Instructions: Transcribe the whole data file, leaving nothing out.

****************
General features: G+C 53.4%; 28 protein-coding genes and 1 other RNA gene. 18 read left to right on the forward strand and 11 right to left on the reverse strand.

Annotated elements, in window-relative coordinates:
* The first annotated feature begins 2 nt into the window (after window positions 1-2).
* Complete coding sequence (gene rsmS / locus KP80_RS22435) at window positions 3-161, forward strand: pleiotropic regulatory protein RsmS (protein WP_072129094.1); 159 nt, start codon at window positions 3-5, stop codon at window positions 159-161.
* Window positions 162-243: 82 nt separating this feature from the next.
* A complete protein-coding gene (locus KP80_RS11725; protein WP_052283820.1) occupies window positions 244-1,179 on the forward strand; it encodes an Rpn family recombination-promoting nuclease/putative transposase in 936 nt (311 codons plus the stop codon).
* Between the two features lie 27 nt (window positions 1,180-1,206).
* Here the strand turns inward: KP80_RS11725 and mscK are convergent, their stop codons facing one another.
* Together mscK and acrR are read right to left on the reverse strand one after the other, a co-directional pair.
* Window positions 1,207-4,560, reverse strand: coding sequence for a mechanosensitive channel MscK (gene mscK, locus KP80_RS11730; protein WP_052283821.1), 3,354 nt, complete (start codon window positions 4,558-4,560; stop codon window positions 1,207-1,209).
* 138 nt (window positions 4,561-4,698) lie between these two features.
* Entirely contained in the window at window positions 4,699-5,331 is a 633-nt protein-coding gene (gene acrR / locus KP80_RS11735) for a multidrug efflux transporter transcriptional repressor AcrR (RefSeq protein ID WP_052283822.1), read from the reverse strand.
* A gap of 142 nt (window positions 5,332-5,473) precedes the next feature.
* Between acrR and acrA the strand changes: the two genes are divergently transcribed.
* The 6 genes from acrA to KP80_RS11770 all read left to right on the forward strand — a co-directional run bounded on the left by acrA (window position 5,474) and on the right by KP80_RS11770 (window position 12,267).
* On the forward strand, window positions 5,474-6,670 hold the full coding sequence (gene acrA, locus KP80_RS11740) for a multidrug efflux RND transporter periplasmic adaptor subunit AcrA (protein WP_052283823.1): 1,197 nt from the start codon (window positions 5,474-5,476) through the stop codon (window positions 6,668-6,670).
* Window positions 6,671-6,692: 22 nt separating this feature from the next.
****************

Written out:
General features: G+C 53.4%; 28 protein-coding genes and 1 other RNA gene. 18 read left to right on the forward strand and 11 right to left on the reverse strand.

Annotated elements, in window-relative coordinates:
* The first annotated feature begins 2 nt into the window (after window positions 1-2).
* Complete coding sequence (gene rsmS / locus KP80_RS22435) at window positions 3-161, forward strand: pleiotropic regulatory protein RsmS (protein WP_072129094.1); 159 nt, start codon at window positions 3-5, stop codon at window positions 159-161.
* Window positions 162-243: 82 nt separating this feature from the next.
* A complete protein-coding gene (locus KP80_RS11725; protein WP_052283820.1) occupies window positions 244-1,179 on the forward strand; it encodes an Rpn family recombination-promoting nuclease/putative transposase in 936 nt (311 codons plus the stop codon).
* Between the two features lie 27 nt (window positions 1,180-1,206).
* Here the strand turns inward: KP80_RS11725 and mscK are convergent, their stop codons facing one another.
* Together mscK and acrR are read right to left on the reverse strand one after the other, a co-directional pair.
* Window positions 1,207-4,560, reverse strand: coding sequence for a mechanosensitive channel MscK (gene mscK, locus KP80_RS11730; protein WP_052283821.1), 3,354 nt, complete (start codon window positions 4,558-4,560; stop codon window positions 1,207-1,209).
* 138 nt (window positions 4,561-4,698) lie between these two features.
* Entirely contained in the window at window positions 4,699-5,331 is a 633-nt protein-coding gene (gene acrR / locus KP80_RS11735) for a multidrug efflux transporter transcriptional repressor AcrR (RefSeq protein ID WP_052283822.1), read from the reverse strand.
* A gap of 142 nt (window positions 5,332-5,473) precedes the next feature.
* Between acrR and acrA the strand changes: the two genes are divergently transcribed.
* The 6 genes from acrA to KP80_RS11770 all read left to right on the forward strand — a co-directional run bounded on the left by acrA (window position 5,474) and on the right by KP80_RS11770 (window position 12,267).
* On the forward strand, window positions 5,474-6,670 hold the full coding sequence (gene acrA, locus KP80_RS11740) for a multidrug efflux RND transporter periplasmic adaptor subunit AcrA (protein WP_052283823.1): 1,197 nt from the start codon (window positions 5,474-5,476) through the stop codon (window positions 6,668-6,670).
* Window positions 6,671-6,692: 22 nt separating this feature from the next.